Because I enjoy Bob Dylan and Theodor Herzl juxtaposed (but not as much as Laya does), I thought I’d share this JTA article about Jerusalem’s new Herzl Museum.
Apparently (unlike Raymond) not everyone loves Herzl:
Hebrew University historian Rachel Elbuiam Dror says that in official Israeli circles, Herzl remains what she calls â€œthe Zionist iconâ€ â€” the man who helped create the Jewish state. But younger people, expressing themselves in music, film and popular culture, challenge that image: They are unwilling to put Herzl on a pedestal, above reproach or question.
In a popular song by the Israeli rap group Dag Nachash, â€œThe Zionist hip-hop,â€ the lead singer imagines confronting Herzl. He tells Herzl of â€œall the details of the cruel and tough reality of Israel/I told him of the traffic accidents/And I told him about the handicapped people on strike/And I told him about the quarter-million unemployed/And I told him about the corrupt politicians/Herzl did not respond, only smiled widely putting his hand into his pocket/I tried to tell him there’s no peace and there is no security and that I’m fed up of living in constant fear/Herzl put a tablet on my tongue and said â€˜If you swallow it, it won’t be a dream.’ â€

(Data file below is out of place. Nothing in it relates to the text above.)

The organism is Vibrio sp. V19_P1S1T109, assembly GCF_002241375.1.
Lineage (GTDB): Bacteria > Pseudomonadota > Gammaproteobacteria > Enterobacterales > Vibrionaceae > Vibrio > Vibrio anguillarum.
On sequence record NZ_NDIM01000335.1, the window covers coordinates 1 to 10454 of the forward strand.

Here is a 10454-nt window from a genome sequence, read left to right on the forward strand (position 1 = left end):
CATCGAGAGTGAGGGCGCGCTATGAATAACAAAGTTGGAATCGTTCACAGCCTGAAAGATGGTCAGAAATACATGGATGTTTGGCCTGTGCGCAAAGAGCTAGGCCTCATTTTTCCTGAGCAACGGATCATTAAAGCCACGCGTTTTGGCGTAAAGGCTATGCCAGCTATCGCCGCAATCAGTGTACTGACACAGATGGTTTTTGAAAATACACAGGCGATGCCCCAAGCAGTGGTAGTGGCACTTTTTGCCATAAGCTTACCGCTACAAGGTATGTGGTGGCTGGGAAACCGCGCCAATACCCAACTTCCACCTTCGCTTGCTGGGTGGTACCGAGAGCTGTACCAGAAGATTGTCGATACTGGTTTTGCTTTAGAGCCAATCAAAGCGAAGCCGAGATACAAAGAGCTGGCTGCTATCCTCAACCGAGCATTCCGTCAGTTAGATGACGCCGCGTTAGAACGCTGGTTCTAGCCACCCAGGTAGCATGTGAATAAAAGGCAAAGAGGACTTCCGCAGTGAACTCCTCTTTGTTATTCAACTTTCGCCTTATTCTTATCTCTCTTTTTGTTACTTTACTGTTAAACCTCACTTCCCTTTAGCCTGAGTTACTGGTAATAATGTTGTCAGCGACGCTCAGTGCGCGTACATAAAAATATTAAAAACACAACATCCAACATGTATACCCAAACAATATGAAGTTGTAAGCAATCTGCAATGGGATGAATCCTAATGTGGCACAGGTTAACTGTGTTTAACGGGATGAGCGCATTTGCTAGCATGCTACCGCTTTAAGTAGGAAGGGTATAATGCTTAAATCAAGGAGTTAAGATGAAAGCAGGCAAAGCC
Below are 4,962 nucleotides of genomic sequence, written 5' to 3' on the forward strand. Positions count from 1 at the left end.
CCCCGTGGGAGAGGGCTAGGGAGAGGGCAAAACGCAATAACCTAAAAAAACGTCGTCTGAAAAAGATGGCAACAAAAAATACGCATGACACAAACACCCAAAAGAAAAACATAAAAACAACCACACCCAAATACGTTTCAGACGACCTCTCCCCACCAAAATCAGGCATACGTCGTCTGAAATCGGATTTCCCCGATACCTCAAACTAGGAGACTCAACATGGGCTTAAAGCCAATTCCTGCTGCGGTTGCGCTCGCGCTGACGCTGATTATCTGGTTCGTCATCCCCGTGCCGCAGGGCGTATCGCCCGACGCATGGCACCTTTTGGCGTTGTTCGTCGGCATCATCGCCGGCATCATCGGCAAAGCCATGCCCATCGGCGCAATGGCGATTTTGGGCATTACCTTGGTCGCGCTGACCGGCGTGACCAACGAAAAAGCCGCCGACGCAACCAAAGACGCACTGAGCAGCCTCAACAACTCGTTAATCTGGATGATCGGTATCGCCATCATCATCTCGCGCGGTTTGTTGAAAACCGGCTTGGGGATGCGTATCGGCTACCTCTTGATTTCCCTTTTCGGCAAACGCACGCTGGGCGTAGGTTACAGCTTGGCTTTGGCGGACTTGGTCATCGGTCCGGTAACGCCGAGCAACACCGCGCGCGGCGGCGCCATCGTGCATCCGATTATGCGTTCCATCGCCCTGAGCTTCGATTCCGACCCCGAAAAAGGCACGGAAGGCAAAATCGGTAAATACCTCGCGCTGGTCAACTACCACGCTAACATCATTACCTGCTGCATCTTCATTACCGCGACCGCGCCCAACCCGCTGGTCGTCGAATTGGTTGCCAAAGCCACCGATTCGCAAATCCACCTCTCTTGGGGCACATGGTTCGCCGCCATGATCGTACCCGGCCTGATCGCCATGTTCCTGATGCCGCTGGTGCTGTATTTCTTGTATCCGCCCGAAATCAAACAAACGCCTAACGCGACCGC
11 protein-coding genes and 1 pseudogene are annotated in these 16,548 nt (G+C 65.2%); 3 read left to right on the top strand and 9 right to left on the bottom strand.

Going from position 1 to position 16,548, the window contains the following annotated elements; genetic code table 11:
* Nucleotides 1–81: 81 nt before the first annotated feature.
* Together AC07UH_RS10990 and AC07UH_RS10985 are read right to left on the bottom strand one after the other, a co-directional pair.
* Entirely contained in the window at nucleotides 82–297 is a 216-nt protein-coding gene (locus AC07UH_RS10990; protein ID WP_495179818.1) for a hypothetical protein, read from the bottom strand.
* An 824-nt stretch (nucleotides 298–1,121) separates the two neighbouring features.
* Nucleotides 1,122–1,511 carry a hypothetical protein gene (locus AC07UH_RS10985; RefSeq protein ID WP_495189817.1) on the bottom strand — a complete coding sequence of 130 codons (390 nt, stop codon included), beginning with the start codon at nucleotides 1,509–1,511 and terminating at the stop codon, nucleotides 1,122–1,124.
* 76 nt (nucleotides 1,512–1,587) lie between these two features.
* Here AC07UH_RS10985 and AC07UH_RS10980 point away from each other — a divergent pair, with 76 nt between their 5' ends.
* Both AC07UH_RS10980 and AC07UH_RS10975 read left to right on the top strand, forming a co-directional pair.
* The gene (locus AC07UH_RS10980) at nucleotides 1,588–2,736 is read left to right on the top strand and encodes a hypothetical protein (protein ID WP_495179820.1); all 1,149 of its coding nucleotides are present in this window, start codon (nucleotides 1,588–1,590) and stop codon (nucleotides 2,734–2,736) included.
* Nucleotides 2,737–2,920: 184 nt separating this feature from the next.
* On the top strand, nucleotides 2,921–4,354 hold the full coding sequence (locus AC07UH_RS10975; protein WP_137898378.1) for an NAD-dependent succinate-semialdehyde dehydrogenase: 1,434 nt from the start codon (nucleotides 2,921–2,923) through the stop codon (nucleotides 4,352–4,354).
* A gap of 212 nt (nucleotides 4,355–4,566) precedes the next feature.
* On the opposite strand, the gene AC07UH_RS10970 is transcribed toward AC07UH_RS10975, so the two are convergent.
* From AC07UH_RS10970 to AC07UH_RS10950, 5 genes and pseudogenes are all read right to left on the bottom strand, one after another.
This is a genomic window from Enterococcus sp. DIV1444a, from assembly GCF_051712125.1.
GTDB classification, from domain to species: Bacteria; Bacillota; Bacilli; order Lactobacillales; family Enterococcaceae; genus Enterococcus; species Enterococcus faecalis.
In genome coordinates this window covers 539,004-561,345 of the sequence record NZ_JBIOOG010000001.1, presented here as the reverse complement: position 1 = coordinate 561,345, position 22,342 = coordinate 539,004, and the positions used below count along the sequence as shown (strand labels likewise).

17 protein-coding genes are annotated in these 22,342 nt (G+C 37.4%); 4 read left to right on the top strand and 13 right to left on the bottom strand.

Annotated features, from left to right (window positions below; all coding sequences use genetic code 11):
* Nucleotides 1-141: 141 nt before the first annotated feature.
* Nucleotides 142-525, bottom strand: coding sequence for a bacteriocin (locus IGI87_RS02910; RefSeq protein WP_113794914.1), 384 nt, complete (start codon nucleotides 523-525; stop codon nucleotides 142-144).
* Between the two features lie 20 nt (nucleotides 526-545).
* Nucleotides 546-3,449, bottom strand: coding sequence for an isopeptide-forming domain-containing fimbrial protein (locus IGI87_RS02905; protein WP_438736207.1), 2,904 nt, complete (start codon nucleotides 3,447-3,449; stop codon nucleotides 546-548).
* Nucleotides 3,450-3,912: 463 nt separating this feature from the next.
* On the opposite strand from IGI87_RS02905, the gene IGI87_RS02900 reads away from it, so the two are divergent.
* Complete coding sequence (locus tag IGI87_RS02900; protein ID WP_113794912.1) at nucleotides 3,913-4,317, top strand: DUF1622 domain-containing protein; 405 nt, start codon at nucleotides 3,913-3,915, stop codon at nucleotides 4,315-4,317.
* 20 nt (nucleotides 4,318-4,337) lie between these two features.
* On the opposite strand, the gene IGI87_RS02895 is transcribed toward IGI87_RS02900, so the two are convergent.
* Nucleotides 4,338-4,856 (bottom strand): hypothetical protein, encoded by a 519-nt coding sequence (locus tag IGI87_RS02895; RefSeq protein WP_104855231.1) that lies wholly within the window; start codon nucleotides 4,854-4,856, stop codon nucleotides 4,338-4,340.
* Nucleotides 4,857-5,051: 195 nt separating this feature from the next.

“If you swallow it, it won’t be a dream.” Unfortunately, that famous line was cut from the original script of “The Matrix.”